Helen expressed a great deal of sympathy, and at every opportunity during the day she would find Pearl and carry the burden from place to place.
I got the milk to show her that she had used the correct word; but I did not let her drink it until she had, with my assistance, made a complete sentence, as "Give Helen some milk to drink."
Soon after I became her teacher Helen broke her new doll, of which she was very fond.
During the next two years neither Mr. Anagnos, who was in Europe for a year, nor Miss Sullivan wrote anything about Helen Keller for publication.
In 1892 appeared the Perkins Institution report for 1891, containing a full account of Helen Keller, including many of her letters, exercises, and compositions.
One day, while her pony and her donkey were standing side by side, Helen went from one to the other, examining them closely.
At this point Helen pressed my hand to stop me.
This morning Helen was reading for the first time Bryant's poem, "Oh, mother of a mighty race!"
Helen wanted me to tell her about it.
Until October, 1889, I had not deemed it best to confine Helen to any regular and systematic course of study.
The intellectual improvement which Helen has made in the past two years is shown more clearly in her greater command of language and in her ability to recognize nicer shades of meaning in the use of words, than in any other branch of her education.
I have always talked to Helen exactly as I would talk to a seeing and hearing child, and I have insisted that other people should do the same.
In selecting books for Helen to read, I have never chosen them with reference to her deafness and blindness.
Here I made the cat look at the mouse, and let Helen feel the cat.
I am convinced that Helen's use of English is due largely to her familiarity with books.
I have found it a convenient medium of communicating with Helen when she is at some distance from me, for it enables me to talk with her by tapping upon the floor with my foot.
It was hoped that one so peculiarly endowed by nature as Helen, would, if left entirely to her own resources, throw some light upon such psychological questions as were not exhaustively investigated by Dr. Howe; but their hopes were not to be realized.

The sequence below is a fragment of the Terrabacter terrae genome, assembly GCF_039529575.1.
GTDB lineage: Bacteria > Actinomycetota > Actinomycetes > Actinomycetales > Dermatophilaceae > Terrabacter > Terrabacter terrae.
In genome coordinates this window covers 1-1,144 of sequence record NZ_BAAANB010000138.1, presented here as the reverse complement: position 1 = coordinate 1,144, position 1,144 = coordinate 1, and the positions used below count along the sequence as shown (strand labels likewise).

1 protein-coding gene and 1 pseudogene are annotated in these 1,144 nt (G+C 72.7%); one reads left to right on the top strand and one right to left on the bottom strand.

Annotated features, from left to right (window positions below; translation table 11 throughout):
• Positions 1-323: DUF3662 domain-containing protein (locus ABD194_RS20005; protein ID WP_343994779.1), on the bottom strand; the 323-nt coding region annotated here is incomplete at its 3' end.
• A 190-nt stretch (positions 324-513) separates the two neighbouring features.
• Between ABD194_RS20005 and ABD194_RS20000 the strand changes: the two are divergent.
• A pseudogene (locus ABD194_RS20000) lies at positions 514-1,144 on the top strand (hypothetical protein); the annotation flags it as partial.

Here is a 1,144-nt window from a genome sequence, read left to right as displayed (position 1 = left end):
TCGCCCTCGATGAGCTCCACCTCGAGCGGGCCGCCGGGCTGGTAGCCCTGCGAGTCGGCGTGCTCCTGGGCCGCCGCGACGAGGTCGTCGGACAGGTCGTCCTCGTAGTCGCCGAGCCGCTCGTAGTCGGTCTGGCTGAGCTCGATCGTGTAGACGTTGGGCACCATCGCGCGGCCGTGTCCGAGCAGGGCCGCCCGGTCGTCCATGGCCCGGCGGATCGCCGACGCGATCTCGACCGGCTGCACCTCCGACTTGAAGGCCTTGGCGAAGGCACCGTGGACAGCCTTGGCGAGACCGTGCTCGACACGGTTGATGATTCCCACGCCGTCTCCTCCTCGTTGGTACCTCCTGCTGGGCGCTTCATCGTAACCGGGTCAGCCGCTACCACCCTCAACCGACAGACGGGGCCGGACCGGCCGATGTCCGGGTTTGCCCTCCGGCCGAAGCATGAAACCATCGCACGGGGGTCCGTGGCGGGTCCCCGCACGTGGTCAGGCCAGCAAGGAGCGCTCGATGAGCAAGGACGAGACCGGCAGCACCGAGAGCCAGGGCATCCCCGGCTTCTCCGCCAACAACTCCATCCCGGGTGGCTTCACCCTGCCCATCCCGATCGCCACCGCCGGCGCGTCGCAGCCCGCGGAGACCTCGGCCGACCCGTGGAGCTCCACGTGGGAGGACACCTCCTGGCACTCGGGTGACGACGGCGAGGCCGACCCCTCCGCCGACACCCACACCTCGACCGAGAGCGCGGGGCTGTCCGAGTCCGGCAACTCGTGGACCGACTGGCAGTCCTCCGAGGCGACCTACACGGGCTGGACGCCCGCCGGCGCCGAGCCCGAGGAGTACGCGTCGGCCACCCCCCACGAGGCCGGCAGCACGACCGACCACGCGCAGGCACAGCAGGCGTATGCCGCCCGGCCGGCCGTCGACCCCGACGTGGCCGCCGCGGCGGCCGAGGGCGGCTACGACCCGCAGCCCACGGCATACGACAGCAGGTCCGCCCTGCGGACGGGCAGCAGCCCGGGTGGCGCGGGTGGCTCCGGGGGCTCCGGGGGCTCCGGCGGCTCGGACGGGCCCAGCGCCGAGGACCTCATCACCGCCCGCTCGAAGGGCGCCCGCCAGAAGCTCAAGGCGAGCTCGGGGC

In the case of Helen, as in that of Laura Bridgman, disappointment was inevitable.
Throughout Helen's education I have invariably assumed that she can understand whatever it is desirable for her to know.
A long time ago Helen said to me, "I would like to live sixteen hundred years."
During the first two years of her intellectual life, I required Helen to write very little.
Helen acquired language by practice and habit rather than by study of rules and definitions.
Helen has had the best and purest models in language constantly presented to her, and her conversation and her writing are unconscious reproductions of what she has read.
Helen has the vitality of feeling, the freshness and eagerness of interest, and the spiritual insight of the artistic temperament, and naturally she has a more active and intense joy in life, simply as life, and in nature, books, and people than less gifted mortals.
All day long in their play-time and work-time Miss Sullivan kept spelling into her pupil's hand, and by that Helen Keller absorbed words, just as the child in the cradle absorbs words by hearing thousands of them before he uses one and by associating the words with the occasion of their utterance.
She urged every one to speak to Helen naturally, to give her full sentences and intelligent ideas, never minding whether Helen understood or not.
The manual alphabet was not the only means of presenting words to Helen Keller's fingers.
So Helen Keller's aptitude for language is her whole mental aptitude, turned to language because of its extraordinary value to her.
It is true that a teacher with ten times Miss Sullivan's genius could not have made a pupil so remarkable as Helen Keller out of a child born dull and mentally deficient.
To have another Helen Keller there must be another Miss Sullivan.
When Miss Sullivan went out in the barnyard and picked up a little chicken and talked to Helen about it, she was giving a kind of instruction impossible inside four walls, and impossible with more than one pupil at a time.
Let me sum up a few of the elements that made Helen Keller what she is.
Mrs. Keller writes me that before her illness Helen made signs for everything, and her mother thought this habit the cause of her slowness in learning to speak.
After the illness, when they were dependent on signs, Helen's tendency to gesture developed.
Teachers of the deaf often express surprise that Helen's speech is so good when she has not received any regular instruction in speech since the first few lessons given her by Miss Fuller.
I knew that Laura Bridgman had shown the same intuitive desire to produce sounds, and had even learned to pronounce a few simple words, which she took great delight in using, and I did not doubt that Helen could accomplish as much as this.
Before describing the process of teaching Helen to speak, it may be well to state briefly to what extent she had used the vocal organs before she began to receive regular instruction in articulation.
No teacher could have made Helen Keller sensitive to the beauties of language and to the finer interplay of thought which demands expression in melodious word groupings.
If Miss Sullivan wrote fine English, the beauty of Helen Keller's style would, in part, be explicable at once.